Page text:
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Avaya Cloud Preps Partners for ‘New, Groundbreaking Technologies’

Avaya's Mercer Rowe at Engage 2018

(pictured above: Avaya Cloud’s Mercer Rowe on stage at Avaya Engage in New Orleans, Jan. 30)

AVAYA ENGAGE — Partners will be integral to the growth and success of Avaya‘s new organization focused on driving cloud products and services.

That’s according to Mercer Rowe, formerly with IBM, who is the new vice president and general manager of Avaya Cloud. He’s been spreading the gospel of Avaya Cloud all this week at Avaya Engage in New Orleans.

Jim Chirico, Avaya’s president and CEO, said the company has “tremendous uplift with the channel” and there’s more room to grow, especially with the move to cloud.

Avaya's Mercer Rowe

Avaya’s Mercer Rowe

Rowe’s responsibilities will span public, private and hybrid cloud offers, including cloud R&D, application development and services, as well as sales for the business unit.

Last month, Avaya emerged from chapter 11 bankruptcy as a public company with about $350 million in cash and a little less than half the debt it had when it filed last January.

“We have a lot of great partners that are already hosting our services and are already offering ‘cloudy’ business models on top of our products, but they’re having to do that on top of products that were developed for enterprise use cases,” Rowe said. “As we build out this cloud service, it’s going to allow us to learn all of the use cases around how you build a cloud product, how you multi-tenant it and so forth, and then I’m going to give that IP to partners. So I expect partners to continue to host our services, but we’re just going to make it more efficient because they’re going to get the advantage of all the IP that I develop in the cloud so that they can then run their own multi-tenanted services and they can actually run it with the same tech that I’m running it.” (Editor’s Note: Read the full Q&A on Channel Futures.)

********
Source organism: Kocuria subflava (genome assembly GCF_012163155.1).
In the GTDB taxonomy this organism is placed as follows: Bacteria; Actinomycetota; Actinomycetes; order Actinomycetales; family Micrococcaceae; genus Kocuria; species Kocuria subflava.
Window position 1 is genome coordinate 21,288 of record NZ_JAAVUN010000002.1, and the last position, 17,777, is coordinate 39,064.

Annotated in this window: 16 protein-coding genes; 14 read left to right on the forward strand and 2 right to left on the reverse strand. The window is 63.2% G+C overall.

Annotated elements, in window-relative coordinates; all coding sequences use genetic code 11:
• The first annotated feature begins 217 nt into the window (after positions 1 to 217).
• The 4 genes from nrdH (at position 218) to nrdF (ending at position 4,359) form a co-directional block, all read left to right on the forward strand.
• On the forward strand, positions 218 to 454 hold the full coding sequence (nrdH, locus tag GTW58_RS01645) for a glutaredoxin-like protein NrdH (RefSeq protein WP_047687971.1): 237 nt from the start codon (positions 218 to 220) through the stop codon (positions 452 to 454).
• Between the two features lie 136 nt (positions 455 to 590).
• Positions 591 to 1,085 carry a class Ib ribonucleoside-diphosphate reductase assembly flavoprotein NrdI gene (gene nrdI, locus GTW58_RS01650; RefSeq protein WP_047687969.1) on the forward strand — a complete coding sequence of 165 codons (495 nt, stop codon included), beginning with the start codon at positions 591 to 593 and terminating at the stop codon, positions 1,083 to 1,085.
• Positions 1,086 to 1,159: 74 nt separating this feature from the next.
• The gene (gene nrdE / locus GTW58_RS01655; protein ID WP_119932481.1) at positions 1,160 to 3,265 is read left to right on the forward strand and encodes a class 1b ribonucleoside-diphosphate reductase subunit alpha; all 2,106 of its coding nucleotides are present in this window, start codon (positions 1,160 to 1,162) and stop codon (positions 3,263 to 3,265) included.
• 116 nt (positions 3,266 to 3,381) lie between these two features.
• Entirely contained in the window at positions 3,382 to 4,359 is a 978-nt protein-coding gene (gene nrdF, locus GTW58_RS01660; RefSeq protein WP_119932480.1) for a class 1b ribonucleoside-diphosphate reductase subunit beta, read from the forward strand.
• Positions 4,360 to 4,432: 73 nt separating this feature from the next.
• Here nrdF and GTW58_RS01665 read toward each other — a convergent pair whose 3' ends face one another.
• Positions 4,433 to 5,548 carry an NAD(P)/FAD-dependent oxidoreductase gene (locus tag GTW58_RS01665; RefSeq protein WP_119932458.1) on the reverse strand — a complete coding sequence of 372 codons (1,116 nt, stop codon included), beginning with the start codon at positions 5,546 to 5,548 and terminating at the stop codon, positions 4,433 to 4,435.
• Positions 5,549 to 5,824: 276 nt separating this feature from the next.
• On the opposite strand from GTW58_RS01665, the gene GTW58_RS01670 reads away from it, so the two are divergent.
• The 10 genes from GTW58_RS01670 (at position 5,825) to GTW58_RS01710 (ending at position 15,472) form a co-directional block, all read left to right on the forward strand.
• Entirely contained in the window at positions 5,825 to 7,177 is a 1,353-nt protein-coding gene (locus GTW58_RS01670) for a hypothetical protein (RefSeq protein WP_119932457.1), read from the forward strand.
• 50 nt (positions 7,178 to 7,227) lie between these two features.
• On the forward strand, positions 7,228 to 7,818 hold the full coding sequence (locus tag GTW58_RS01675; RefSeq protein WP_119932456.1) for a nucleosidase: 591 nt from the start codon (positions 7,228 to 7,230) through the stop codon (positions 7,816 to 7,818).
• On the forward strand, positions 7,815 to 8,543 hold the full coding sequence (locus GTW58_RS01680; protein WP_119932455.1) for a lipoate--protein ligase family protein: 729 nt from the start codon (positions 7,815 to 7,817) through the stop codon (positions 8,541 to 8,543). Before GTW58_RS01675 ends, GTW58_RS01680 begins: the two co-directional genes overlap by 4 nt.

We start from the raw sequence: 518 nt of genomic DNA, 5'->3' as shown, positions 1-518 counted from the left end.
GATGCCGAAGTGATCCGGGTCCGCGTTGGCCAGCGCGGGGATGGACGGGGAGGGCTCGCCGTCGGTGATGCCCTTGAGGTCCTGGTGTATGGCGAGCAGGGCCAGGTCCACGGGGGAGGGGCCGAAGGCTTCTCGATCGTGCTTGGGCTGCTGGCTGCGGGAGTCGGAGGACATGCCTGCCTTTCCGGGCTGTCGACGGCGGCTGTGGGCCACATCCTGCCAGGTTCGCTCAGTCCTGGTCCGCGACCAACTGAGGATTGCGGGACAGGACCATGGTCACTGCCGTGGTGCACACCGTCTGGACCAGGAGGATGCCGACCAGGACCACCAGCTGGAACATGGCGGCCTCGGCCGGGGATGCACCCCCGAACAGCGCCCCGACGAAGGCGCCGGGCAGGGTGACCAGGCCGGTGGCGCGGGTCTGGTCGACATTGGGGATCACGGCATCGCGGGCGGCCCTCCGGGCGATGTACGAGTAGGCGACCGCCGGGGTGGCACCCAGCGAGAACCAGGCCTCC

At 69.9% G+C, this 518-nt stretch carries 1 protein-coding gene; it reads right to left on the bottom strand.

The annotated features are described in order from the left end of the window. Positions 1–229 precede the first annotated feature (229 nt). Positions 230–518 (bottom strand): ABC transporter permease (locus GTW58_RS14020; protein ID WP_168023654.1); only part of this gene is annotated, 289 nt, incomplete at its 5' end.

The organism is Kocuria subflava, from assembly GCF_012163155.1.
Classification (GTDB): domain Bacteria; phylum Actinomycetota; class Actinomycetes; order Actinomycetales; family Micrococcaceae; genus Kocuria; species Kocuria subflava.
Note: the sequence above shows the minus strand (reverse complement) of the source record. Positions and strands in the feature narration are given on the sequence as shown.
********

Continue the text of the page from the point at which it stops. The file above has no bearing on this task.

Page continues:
The cloud unit also will benefit partners that don’t want to host or who are changing their business models to more services, Rowe said.

“They’ll be able to broker using our new agent model into the cloud service so they can sell — and not only can they sell, but we’re creating a model where they are sticky, and they are attached to each order so they not only benefit from the initial sale, but they benefit from every up-sale, every renewal and increasing consumption, which is unique to this model in the industry,” he said.

As vice president of strategic partners for IBM’s cloud and Watson platforms, Rowe led global cloud and artificial-intelligence initiatives. Before joining IBM, he founded and served as CEO of VMware vCloud Service, a joint venture with SoftBank to deliver cloud services in Japan. He also incubated VMware’s own cloud service business, and spent a decade with cloud-powered startups, building sales, channel and services organizations.

“This will be my fourth company affecting a cloud transition, going from a typical kind of on-premises, perpetual license products and maintenance, to the cloud,” Rowe said. “I’ve learned a lot and I have scars, and I think a lot of times it’s that experience of making this change that positions me well and also our business well because I understand that we’ve already done a lot of the hard work. While the company was private, it already made a lot of those transformational elements on the company side, and now it’s just a matter of getting the products into play.”

Mercer hopes a year from now that Avaya Cloud is rapidly releasing new solutions, that “we are at the center of everyone’s discussion on communications strategy, and I would love to have people come to Engage … knowing that Avaya’s going to announce new, groundbreaking technologies.”


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